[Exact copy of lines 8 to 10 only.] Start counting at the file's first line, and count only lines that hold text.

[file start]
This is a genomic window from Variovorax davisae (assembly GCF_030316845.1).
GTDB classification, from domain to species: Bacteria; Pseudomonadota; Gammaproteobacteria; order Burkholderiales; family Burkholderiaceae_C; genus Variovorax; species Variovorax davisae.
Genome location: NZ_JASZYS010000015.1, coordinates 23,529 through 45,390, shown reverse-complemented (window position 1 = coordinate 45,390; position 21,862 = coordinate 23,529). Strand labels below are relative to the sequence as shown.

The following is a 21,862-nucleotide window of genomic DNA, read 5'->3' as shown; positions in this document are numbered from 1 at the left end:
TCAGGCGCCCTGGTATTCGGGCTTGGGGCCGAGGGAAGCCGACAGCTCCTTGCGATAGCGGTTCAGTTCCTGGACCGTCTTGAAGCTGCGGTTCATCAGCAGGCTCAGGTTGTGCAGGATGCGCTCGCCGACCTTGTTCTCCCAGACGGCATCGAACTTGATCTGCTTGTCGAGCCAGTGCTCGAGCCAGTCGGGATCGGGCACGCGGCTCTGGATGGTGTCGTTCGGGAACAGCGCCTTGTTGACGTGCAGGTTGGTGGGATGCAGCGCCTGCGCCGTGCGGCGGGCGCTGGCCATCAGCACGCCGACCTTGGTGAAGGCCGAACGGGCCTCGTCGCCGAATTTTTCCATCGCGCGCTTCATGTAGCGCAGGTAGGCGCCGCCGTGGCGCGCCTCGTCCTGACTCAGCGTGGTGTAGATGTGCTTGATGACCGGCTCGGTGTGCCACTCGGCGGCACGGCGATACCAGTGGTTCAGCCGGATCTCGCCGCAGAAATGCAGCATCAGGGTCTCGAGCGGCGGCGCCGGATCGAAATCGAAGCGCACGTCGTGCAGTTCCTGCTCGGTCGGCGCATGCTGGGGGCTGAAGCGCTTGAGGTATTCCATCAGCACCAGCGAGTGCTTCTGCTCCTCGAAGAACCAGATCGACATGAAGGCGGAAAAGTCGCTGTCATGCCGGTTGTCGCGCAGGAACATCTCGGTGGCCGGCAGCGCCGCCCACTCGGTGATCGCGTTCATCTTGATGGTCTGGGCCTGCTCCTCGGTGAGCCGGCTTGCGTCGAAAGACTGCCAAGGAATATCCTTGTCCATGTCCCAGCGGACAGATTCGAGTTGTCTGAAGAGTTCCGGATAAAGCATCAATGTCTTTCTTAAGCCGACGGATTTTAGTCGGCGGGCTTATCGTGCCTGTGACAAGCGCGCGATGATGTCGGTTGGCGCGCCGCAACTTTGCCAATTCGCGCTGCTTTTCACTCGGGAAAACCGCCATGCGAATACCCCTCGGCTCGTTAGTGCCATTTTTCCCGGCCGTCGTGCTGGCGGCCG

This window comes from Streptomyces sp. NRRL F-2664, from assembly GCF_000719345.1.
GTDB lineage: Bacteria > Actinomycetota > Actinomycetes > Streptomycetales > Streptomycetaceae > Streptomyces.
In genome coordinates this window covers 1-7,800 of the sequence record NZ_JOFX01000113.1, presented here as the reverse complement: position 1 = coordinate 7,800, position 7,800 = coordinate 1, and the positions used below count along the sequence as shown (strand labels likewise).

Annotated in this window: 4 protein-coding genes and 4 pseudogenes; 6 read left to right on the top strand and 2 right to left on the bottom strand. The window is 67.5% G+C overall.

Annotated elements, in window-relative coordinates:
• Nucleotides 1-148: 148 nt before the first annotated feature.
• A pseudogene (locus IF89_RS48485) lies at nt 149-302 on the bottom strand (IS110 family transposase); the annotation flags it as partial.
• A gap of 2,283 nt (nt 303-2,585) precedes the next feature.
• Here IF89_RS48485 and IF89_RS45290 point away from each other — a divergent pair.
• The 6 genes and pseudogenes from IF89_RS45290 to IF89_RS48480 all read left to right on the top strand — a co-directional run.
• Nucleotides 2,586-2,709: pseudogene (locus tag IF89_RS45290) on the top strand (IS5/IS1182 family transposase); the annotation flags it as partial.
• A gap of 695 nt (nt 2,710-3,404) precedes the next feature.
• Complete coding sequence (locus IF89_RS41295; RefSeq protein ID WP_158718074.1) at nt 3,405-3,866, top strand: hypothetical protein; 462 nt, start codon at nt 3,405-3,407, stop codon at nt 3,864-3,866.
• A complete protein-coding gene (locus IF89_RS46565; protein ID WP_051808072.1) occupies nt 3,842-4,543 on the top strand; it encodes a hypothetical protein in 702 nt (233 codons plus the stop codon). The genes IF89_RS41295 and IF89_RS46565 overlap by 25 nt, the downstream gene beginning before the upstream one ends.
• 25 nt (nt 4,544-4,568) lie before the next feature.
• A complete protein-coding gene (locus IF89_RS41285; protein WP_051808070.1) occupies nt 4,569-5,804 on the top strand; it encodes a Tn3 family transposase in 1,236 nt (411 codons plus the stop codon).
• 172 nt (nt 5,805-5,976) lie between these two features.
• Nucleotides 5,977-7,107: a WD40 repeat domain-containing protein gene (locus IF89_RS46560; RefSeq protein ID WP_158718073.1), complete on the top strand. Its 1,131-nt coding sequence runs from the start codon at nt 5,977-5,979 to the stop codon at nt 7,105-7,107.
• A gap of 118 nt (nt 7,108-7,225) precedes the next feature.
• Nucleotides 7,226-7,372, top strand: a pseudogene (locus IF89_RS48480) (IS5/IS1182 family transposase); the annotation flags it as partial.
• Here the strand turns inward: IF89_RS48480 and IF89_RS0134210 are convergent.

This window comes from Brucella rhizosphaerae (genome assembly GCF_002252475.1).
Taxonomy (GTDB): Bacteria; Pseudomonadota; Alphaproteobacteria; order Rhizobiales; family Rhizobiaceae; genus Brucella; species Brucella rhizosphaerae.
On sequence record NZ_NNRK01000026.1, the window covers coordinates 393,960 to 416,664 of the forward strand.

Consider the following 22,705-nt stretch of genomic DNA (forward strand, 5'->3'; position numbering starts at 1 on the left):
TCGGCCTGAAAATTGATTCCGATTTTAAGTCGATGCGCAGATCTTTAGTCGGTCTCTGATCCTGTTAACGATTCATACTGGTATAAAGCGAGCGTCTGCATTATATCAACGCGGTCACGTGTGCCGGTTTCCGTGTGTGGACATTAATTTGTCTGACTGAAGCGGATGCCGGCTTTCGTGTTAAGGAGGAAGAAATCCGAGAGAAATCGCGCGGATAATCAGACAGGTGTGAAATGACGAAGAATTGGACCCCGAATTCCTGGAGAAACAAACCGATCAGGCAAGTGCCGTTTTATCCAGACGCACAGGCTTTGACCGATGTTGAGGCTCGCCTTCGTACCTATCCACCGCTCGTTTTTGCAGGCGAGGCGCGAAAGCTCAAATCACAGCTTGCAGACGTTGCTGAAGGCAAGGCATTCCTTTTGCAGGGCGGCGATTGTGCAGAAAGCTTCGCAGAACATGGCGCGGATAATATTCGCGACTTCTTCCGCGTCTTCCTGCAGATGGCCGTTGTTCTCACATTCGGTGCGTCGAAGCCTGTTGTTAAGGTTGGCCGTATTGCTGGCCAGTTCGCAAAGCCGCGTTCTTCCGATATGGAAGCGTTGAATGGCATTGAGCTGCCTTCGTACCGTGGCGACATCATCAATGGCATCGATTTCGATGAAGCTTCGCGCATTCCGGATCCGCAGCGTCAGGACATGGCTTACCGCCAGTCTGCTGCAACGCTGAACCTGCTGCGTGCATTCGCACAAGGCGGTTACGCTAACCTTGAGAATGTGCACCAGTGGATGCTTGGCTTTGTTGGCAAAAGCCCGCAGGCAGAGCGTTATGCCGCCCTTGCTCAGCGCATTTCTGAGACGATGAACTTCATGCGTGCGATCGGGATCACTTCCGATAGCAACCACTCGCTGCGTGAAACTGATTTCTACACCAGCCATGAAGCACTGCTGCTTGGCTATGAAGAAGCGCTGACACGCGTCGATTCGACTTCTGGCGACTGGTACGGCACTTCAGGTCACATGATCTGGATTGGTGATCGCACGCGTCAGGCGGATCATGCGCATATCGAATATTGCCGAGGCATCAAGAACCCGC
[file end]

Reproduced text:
In genome coordinates this window covers 1-7,800 of the sequence record NZ_JOFX01000113.1, presented here as the reverse complement: position 1 = coordinate 7,800, position 7,800 = coordinate 1, and the positions used below count along the sequence as shown (strand labels likewise).

Annotated in this window: 4 protein-coding genes and 4 pseudogenes; 6 read left to right on the top strand and 2 right to left on the bottom strand. The window is 67.5% G+C overall.

Annotated elements, in window-relative coordinates: